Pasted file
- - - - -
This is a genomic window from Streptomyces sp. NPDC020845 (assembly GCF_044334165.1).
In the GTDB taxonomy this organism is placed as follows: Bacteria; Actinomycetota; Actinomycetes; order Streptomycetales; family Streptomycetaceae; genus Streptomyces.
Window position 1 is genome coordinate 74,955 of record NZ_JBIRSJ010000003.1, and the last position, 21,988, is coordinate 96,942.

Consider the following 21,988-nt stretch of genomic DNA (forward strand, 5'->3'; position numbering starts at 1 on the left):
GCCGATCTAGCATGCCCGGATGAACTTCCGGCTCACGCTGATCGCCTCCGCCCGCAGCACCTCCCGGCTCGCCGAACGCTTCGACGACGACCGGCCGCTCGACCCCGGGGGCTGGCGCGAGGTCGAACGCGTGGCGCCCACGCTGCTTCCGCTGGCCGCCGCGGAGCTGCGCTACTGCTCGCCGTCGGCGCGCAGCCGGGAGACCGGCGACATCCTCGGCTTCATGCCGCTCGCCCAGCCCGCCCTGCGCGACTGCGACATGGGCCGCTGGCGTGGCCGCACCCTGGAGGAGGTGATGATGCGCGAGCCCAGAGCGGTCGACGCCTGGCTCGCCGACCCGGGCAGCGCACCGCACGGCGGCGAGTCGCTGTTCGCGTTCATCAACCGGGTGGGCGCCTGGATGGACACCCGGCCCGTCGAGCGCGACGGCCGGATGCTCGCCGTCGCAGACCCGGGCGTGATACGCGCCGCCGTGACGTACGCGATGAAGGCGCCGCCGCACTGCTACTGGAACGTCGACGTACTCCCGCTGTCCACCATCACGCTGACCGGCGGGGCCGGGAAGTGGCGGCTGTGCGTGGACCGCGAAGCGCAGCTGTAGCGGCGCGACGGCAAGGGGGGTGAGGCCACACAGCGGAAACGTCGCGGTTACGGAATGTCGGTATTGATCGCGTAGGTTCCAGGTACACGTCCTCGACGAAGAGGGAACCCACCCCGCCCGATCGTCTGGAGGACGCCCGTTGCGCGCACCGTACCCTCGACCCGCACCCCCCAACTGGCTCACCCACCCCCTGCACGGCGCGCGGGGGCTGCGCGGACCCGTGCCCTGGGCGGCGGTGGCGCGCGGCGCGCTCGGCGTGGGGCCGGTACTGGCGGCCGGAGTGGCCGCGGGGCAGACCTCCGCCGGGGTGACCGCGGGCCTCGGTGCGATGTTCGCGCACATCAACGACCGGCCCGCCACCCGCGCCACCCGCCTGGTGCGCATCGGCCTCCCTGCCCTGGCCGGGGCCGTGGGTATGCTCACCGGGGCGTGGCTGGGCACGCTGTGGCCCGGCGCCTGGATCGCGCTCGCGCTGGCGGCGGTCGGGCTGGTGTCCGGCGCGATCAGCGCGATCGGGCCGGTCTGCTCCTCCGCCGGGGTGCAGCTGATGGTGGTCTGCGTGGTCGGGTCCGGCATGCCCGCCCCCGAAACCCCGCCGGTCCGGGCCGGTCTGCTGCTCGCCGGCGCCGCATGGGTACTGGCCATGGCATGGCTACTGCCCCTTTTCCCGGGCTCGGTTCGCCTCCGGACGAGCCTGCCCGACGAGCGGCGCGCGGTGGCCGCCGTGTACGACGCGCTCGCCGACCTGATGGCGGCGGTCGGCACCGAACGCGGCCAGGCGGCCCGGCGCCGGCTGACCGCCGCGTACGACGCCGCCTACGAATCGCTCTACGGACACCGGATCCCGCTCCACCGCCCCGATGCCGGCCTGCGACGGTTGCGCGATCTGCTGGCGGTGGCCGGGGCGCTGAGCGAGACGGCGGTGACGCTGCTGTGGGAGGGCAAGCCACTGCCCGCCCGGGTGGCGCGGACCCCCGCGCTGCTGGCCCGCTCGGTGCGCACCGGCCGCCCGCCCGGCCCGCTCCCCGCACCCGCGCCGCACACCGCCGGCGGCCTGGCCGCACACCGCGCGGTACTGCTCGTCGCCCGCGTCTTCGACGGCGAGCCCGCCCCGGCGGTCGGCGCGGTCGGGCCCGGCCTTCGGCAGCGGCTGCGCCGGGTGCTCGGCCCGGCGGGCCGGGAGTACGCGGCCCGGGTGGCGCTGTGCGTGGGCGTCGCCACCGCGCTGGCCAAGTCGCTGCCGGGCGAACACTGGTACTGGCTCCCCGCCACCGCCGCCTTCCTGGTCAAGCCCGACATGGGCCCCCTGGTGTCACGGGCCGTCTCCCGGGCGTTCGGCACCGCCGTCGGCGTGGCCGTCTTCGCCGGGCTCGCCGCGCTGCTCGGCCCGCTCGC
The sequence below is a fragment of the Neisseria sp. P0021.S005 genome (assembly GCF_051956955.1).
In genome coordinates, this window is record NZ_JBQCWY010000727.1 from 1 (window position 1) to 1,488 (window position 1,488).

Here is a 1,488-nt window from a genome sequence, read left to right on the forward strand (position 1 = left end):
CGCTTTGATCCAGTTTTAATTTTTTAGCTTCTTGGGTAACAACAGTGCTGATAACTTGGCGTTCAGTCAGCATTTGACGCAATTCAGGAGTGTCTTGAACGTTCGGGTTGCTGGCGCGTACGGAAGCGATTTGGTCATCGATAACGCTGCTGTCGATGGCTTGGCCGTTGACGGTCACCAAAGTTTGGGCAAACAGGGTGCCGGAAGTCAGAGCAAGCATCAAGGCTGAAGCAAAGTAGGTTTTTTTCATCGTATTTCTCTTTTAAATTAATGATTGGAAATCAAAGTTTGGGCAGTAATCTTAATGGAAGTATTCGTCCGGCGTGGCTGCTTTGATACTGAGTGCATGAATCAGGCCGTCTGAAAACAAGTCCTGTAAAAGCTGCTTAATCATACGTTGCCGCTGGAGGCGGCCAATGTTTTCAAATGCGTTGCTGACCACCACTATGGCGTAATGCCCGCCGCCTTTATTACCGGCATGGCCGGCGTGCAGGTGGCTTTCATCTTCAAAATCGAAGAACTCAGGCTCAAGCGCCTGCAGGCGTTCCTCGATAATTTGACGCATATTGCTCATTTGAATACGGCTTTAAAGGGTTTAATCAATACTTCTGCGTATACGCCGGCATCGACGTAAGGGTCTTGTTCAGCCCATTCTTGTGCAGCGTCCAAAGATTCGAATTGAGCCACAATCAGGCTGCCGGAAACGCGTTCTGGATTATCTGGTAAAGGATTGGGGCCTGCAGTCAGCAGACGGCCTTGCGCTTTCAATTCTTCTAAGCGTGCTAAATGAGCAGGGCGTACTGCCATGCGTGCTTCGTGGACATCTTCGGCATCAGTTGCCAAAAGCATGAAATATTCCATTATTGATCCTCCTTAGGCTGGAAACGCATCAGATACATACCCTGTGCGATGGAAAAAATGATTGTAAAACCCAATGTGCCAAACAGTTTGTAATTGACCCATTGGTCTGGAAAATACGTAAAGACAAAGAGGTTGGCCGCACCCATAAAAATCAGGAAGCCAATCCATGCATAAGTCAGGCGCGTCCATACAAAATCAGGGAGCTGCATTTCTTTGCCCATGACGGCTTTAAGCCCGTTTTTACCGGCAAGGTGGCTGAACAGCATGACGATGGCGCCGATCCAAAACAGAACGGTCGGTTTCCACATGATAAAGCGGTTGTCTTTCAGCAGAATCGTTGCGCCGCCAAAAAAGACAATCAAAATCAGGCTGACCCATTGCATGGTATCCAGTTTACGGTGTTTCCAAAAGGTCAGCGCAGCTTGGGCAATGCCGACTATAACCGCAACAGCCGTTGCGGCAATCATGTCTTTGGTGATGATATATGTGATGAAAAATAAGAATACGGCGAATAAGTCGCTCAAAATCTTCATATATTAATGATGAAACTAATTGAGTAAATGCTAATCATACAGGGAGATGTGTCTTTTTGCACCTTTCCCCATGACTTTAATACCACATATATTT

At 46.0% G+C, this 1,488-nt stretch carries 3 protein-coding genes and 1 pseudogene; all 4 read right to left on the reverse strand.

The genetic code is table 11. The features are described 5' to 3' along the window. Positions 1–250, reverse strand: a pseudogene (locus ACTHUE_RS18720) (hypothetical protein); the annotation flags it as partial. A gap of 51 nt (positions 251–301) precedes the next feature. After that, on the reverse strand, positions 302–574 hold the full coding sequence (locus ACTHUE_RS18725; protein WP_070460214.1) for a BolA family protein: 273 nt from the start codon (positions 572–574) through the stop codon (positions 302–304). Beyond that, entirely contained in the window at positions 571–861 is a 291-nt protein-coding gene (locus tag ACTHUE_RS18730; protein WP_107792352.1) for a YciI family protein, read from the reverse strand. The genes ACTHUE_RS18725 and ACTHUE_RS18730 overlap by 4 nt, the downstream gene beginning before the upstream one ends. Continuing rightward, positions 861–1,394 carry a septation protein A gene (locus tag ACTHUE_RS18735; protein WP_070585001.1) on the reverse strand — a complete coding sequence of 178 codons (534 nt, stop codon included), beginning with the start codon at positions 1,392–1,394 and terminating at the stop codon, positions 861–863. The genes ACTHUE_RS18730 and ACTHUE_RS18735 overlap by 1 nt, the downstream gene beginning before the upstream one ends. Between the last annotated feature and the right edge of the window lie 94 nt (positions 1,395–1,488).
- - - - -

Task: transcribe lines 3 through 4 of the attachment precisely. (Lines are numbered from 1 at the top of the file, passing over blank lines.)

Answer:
Window position 1 is genome coordinate 74,955 of record NZ_JBIRSJ010000003.1, and the last position, 21,988, is coordinate 96,942.

Consider the following 21,988-nt stretch of genomic DNA (forward strand, 5'->3'; position numbering starts at 1 on the left):